England captain Alastair Cook expects the reasons behind Kevin Pietersen's controversial axing to be made public soon.
The mystery surrounding the England and Wales Cricket Board's (ECB) decision to call time on Pietersen's international career has remained unanswered in the fall-out of the winter's 5-0 Ashes whitewash.
The ECB have suggested they are not yet in a position to reveal why Pietersen's glittering career was cut short - a position Cook reiterated on Tuesday.
Cook admitted it was "frustrating" not to be able to provide any clarity to the situation, which has hardly been aided by England's faltering fortunes on the field without their former talisman, although he suggested an answer may be forthcoming soon.
"I can't actually answer that question, totally, at this precise moment in time which is incredibly frustrating for me," he told Sky Sports News at Essex's media day.
"Everyone will say I'm sitting on the fence, but there are a number of reasons which will become clearer soon. You have to respect the decision and the position I am in at this precise moment in time.
"Everyone is going to keep asking that question until we give the answers, but at the moment we just can't so I'd love to talk about something slightly different."
In the wake of the ECB's decision - which was announced in February - there has been a public outcry for answers, most pointedly from high-profile media figure, and Pietersen ally, Piers Morgan.
Cook suggested those voices have hardly helped matters.
"It is frustrating," he said.
"If anyone thinks the decision was taken lightly and without a lot of consideration and a lot of thought - a lot of things went into the decision.
"It was a tough decision. The decisions will be made clearer in due course. You just have to respect that at the moment. It is frustrating. That is the position I'm in."
Pietersen's exit has come amid a raft of England changes post-Ashes as they look to rebuild a new era.
Team director Andy Flower also stepped down from his position and a decision on his replacement is set to be made in the coming weeks.
Limited overs coach Ashley Giles is the favourite to take over, although his reputation has not been aided by a difficult winter of his own, culminating in Monday's embarrassing 45-run defeat to minnows Holland at the World Twenty20.
England therefore crashed out out the tournament with just a single win, but Cook still has faith in Giles, who did lead the 50-over side to last year's Champions Trophy final.
"Gilo has had a tough winter - we've all had a tough winter," he said.
"He's a very, very good coach. He's a fantastic coach and a very good man as well. There are a lot of decisions to be made over the next couple of weeks by the hierarchy of the ECB - and important decisions as well."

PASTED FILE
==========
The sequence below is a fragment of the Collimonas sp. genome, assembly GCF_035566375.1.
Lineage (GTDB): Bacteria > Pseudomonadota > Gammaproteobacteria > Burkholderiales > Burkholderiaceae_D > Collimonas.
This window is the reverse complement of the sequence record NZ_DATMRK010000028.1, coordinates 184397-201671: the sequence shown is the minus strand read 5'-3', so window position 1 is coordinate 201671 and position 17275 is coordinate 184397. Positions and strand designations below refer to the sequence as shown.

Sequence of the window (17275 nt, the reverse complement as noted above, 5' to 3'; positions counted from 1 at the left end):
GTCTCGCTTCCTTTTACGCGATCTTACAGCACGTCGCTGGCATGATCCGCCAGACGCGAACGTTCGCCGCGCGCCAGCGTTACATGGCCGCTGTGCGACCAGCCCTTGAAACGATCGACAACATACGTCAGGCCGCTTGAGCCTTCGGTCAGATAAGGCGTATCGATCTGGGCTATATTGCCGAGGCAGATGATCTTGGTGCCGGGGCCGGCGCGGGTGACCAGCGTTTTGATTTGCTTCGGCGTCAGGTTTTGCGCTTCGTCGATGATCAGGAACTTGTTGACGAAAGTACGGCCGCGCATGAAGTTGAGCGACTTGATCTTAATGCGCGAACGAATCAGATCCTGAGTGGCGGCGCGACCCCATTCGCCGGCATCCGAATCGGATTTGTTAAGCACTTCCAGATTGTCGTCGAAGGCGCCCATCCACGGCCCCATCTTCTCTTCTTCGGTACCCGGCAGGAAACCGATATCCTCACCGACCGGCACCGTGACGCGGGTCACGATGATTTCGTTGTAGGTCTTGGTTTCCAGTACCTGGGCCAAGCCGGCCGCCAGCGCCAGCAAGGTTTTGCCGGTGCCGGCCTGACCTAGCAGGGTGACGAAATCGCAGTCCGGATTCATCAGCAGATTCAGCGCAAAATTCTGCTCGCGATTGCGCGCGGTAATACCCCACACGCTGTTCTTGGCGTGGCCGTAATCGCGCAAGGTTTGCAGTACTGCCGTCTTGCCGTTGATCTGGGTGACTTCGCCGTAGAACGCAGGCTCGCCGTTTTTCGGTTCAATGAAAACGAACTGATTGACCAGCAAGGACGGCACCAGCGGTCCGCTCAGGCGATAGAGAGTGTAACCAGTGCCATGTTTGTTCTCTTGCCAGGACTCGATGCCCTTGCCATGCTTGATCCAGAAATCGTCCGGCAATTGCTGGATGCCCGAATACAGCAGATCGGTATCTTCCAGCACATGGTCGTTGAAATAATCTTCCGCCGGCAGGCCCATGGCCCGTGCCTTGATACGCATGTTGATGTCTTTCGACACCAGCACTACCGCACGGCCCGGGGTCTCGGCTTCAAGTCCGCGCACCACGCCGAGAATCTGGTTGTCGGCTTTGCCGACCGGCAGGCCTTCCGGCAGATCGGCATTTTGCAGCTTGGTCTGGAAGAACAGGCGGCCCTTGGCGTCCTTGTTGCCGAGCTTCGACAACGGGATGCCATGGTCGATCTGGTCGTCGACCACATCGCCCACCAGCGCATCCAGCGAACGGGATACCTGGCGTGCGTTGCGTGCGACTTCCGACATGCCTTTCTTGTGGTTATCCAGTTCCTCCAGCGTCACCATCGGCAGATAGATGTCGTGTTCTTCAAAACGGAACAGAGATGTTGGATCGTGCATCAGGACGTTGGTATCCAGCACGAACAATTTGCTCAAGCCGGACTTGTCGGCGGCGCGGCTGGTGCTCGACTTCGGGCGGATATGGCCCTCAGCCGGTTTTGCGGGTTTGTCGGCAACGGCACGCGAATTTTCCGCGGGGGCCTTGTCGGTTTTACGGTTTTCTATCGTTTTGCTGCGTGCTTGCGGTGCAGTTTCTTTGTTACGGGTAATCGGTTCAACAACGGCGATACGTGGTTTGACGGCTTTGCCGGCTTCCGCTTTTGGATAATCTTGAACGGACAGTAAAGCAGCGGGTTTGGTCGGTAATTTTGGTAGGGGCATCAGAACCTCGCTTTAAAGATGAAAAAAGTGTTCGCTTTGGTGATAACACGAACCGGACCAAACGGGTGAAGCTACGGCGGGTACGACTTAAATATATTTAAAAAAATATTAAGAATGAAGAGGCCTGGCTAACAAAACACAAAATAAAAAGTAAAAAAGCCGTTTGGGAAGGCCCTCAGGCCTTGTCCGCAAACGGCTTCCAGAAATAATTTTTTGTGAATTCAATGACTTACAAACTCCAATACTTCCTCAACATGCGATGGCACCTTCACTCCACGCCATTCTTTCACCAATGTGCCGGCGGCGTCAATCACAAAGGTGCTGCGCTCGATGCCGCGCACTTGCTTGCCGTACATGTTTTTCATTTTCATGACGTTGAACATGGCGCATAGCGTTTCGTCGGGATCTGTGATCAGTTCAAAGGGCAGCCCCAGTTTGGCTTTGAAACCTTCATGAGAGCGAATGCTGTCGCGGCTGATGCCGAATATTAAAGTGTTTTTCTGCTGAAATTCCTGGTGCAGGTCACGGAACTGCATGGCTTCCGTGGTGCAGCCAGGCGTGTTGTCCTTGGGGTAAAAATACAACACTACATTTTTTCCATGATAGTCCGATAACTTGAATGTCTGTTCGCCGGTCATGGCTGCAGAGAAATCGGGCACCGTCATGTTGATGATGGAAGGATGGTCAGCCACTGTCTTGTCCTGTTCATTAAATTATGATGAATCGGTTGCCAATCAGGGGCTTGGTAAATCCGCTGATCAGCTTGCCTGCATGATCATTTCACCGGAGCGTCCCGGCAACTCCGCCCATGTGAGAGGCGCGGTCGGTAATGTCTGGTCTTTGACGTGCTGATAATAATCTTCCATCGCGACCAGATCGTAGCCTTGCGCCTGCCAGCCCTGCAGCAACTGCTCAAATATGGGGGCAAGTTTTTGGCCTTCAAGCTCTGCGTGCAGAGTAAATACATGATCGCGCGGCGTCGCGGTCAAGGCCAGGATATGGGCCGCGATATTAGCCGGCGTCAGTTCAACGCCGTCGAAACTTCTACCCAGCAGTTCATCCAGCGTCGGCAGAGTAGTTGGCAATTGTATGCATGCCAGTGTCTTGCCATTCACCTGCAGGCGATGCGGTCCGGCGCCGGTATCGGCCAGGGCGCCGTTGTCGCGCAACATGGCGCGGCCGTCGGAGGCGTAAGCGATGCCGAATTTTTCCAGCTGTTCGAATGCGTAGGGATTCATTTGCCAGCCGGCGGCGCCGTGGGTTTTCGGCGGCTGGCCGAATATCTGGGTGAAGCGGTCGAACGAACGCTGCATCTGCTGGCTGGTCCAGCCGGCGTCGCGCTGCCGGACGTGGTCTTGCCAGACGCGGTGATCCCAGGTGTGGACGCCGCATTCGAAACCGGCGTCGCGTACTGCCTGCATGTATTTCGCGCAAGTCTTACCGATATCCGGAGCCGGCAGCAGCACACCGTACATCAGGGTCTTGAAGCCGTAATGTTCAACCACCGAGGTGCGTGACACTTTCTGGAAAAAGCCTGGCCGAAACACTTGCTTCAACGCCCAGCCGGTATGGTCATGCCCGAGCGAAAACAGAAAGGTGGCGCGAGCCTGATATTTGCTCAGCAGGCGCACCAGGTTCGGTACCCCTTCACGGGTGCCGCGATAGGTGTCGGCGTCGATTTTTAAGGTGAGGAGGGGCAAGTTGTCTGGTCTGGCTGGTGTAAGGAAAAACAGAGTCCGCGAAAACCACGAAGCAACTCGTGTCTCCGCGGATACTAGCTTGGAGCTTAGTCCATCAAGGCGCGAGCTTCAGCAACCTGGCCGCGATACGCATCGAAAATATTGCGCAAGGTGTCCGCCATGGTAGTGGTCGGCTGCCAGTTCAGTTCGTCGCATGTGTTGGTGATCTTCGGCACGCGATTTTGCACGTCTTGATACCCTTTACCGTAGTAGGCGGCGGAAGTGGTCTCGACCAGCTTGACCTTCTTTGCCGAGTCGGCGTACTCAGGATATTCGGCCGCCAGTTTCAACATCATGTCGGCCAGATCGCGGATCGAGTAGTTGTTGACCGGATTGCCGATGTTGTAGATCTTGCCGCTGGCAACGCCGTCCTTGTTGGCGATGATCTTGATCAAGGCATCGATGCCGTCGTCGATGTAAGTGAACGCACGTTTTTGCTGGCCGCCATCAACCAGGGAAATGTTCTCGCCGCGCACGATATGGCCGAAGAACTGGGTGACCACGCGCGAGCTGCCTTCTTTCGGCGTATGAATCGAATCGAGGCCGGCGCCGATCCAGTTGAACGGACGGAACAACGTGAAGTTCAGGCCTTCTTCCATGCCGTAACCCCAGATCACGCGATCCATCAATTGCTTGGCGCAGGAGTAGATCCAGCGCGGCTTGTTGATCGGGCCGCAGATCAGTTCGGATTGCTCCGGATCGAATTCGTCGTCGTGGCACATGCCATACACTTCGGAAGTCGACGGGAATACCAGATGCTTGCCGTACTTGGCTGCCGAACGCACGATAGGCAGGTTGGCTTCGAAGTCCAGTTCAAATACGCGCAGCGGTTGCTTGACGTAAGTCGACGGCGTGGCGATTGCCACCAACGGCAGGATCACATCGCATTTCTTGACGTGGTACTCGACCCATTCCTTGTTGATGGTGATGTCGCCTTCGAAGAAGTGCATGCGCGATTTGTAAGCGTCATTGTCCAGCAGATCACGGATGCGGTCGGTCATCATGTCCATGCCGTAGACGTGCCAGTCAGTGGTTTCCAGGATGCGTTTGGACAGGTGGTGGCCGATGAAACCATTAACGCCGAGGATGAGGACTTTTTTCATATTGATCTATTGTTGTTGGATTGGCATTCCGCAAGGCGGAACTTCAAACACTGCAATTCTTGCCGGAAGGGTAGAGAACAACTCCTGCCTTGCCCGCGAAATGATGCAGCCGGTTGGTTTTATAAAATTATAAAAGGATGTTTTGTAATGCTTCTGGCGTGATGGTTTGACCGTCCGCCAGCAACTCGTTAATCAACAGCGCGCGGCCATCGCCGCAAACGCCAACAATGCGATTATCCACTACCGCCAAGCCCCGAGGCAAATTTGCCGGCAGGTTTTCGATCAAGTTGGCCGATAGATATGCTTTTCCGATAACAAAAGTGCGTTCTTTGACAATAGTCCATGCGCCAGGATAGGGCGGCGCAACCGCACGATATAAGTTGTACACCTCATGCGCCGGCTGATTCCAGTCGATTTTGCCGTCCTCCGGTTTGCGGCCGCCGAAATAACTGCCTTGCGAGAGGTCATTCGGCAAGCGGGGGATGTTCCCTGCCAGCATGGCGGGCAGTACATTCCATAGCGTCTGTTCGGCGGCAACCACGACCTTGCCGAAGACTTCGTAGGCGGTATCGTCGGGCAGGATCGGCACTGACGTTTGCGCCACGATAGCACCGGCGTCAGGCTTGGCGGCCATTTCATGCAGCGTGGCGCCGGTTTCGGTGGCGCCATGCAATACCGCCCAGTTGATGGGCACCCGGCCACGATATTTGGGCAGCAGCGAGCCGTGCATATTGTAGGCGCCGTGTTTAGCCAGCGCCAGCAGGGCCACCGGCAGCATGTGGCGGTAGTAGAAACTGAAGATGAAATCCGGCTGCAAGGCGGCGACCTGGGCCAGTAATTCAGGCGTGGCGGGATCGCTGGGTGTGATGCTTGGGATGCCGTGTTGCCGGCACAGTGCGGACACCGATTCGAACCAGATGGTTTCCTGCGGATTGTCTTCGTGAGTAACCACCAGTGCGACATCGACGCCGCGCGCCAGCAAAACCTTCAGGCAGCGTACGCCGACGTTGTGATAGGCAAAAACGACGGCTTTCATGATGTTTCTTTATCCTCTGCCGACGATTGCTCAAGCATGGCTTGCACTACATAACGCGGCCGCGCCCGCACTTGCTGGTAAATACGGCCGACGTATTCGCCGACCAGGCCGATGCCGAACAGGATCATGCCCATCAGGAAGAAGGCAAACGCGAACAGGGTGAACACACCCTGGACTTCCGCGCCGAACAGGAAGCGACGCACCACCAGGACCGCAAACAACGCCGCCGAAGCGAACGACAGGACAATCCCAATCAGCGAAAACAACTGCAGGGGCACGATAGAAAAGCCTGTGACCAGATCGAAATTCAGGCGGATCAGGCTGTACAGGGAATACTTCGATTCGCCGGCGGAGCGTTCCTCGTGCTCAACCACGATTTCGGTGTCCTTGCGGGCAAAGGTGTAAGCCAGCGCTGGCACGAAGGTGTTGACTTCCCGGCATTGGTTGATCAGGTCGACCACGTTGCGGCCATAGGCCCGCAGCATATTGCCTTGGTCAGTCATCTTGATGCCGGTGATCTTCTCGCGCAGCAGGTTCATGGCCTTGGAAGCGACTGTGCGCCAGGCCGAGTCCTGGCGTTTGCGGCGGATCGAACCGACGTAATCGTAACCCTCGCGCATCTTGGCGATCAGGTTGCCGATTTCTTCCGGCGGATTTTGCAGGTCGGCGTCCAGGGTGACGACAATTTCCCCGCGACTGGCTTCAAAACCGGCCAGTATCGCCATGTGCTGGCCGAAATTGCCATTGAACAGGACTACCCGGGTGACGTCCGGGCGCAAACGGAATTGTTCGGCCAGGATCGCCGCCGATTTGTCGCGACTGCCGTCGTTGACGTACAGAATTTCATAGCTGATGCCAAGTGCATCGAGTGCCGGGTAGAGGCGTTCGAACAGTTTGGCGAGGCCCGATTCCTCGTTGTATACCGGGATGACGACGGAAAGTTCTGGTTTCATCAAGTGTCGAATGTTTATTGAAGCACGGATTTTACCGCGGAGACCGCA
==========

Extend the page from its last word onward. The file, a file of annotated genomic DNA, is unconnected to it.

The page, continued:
Other reported candidates for the post includes former England coach Peter Moores - now at Lancashire - Mick Newell at Nottinghamshire and Australian Trevor Bayliss, who has coached Sri Lanka.
"I know there are a number of candidates as well," Cook said.
"I think we are lucky that we can choose from a good number of candidates. Gilo will certainly be in for that. I don't make the decision."
Cook is set to have some input, however, with Flower's coach-captain relationship with Andrew Strauss seen as an important part of England's rise to the top of world cricket.
"It is an important relationship and you do have an input," Cook added.
"The final decision is with the board, that is their job.
"You saw what a strong relationship Andy Flower and Andrew Strauss had together and how important it is. We're lucky with the candidates we have got and Ashley is one of the favourites. He knows the system well and I've enjoyed working with him,.
"Those decisions will come over the next couple of weeks. It's an exciting time for English cricket.
"It's a time when we have to look forward. It's been an incredibly tough winter in terms of what's happened and the way we've played our cricket. We can't hide away from that.
"There are a huge number of reasons to be optimistic. It will take time and hard work to turn it around.
"It took us three or four years to become the top-ranked Test side in the world under Flower and Strauss after we were bowled out for 51 in Jamaica.
"It is going to take time. It's going to take a lot of blood, sweat and tears to get there.
"Just chatting to the lads who are back in England after that experience in Australia. A lot of those guys are desperate to be a part of it and it is going to be tough. I'm very privileged to be a part of that and hopefully we can make the difference."